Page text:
What Speed Is Expected?


Bitwise
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@Bitwise

Memory consumption increases accordingly. If you have your send buffer 5 megs and increase it to 50, Sync will consume 45 megs more.

 

Thanks.  So it is one send and one receive buffer for the entire application?  (Not one per file, transmission, folder, or something else?)

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@Bitwise

We are getting around 90% of router's claimed bandwidth in our lab. Other solutions (like, transferring file over CIFS) introduce around 95% of bandwidth.

 

According to the Wikipedia article on 802.11n, it is designed to deliver up to 600mbps.  Are you getting 540mbps on 600mbps routers, 270mbps on 300mpbs routers, and 145mbps on 150mpbs routers?

 

BTSync is stating that it is delivering 3mbps on two 150mpbs routers I have tested. and under 10mbps on a 600mpbs router I tested.  During testing, I disabled all other traffic on the routers.  Also, during testing, I located all the equipment in the same 3mx3m test room.

 

Can you advise?

 

What types of speeds are others experiencing?

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@Bitwise

We are getting around 100-110Mbytes/sec in LAN (gigabit ethernet) and nearly 10-11 thru wifi router (802.11n) in our Lab. It looks like there is some bottleneck in your setup.

 

First couple of things I suggest to check:

- if your "hdd_low_priority" set to "False"

- increase your receive / send buffers 2-3 times (to around 20-30 Mb)

- make sure that connection is direct, not via relay server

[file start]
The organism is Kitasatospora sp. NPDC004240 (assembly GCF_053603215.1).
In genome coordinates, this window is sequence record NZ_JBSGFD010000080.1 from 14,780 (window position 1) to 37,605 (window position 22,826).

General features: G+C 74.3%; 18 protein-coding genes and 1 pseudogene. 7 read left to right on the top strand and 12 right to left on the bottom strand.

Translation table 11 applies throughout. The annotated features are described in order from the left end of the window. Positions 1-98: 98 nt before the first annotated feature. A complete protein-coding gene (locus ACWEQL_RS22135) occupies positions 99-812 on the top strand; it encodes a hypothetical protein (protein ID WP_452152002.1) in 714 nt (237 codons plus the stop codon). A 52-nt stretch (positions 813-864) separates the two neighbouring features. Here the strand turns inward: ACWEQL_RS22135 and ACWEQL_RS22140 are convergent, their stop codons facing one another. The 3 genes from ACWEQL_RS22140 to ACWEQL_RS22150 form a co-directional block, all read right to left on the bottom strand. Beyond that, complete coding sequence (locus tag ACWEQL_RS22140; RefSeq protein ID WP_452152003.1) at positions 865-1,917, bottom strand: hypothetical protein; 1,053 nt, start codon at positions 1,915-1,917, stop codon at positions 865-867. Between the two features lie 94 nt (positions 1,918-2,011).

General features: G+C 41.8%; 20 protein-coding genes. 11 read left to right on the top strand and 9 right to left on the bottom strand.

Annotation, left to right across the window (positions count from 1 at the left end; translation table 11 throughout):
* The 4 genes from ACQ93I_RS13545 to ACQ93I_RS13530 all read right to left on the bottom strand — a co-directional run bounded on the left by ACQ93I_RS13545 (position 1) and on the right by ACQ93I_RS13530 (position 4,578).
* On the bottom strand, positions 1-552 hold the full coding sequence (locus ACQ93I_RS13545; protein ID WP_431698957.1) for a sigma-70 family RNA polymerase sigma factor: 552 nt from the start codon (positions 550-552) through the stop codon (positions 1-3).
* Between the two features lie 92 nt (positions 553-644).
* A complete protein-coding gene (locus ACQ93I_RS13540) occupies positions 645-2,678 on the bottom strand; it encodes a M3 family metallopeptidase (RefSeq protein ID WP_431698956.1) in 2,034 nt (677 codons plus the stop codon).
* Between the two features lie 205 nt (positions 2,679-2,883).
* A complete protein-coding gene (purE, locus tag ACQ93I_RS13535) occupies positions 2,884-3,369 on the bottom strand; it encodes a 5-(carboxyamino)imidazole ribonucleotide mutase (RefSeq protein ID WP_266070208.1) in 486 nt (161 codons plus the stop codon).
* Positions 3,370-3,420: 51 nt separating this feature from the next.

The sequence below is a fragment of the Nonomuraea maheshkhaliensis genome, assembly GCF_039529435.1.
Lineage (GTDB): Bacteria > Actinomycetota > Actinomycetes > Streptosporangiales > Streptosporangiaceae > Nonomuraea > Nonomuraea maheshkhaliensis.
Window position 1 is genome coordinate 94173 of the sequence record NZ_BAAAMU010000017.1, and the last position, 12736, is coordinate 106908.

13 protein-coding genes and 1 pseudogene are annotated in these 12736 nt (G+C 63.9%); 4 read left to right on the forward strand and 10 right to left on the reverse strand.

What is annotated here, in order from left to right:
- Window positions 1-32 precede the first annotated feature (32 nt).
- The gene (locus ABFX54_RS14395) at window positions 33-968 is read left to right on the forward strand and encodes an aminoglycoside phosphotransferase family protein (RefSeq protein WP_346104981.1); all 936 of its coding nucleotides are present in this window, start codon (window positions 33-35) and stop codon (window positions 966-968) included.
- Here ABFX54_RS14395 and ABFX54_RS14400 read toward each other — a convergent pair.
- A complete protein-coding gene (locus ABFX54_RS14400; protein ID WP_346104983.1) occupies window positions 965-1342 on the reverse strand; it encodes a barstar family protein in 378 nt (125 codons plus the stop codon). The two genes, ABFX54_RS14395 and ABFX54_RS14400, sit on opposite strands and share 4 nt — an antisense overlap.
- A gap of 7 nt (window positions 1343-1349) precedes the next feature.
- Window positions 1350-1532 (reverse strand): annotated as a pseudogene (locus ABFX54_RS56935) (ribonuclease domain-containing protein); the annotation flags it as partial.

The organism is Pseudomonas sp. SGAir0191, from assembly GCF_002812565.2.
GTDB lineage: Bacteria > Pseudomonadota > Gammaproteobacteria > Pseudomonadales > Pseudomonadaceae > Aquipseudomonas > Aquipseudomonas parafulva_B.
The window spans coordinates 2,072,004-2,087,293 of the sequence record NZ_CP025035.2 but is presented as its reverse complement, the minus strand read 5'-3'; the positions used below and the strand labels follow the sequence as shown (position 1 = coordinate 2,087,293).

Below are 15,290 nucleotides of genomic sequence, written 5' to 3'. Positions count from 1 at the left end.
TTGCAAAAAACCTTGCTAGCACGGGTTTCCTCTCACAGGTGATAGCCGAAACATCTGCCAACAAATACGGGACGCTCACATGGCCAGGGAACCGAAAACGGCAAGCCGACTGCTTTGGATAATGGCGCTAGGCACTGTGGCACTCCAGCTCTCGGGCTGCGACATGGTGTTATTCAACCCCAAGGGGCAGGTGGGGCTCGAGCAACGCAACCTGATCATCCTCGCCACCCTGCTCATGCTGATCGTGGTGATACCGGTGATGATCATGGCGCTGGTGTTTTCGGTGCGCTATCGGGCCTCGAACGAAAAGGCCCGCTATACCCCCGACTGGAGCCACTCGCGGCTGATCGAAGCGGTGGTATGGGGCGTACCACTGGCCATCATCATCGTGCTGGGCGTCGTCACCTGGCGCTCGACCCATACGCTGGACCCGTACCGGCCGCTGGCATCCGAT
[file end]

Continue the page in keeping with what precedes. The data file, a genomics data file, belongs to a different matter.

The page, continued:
If all above does not help - let's collect profiler data and see what it says.

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You could check your network properties option (if in windows) to see what speed the wifi card is actually operating at (I usually get 70-100mbs on a 300mbs 802.11n router because of moderate signal).  

On top of this, the network speed is measured in Mb/s and transfer speeds at MB/s (divide by 8 to go from Mb to MB). On the above network I can usually send/receive in-network at 6-9MB/s, which is using 48-72Mb/s of bandwidth (reserving some for overhead and web browsing).

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The tracker helps your computers initially get in touch with each other, and is not needed thereafter.  On the same wifi network it shouldn't be needed.  

 

Relays help if a direct connection can't be made between the computers (usually due to firewall issues).  This also shouldn't be needed on the same local network. 

 

 

Relays can slow down the transfer considerably (bandwidth is limited), so as long as your computers can make a direct connection, it's actually faster to turn them off. 

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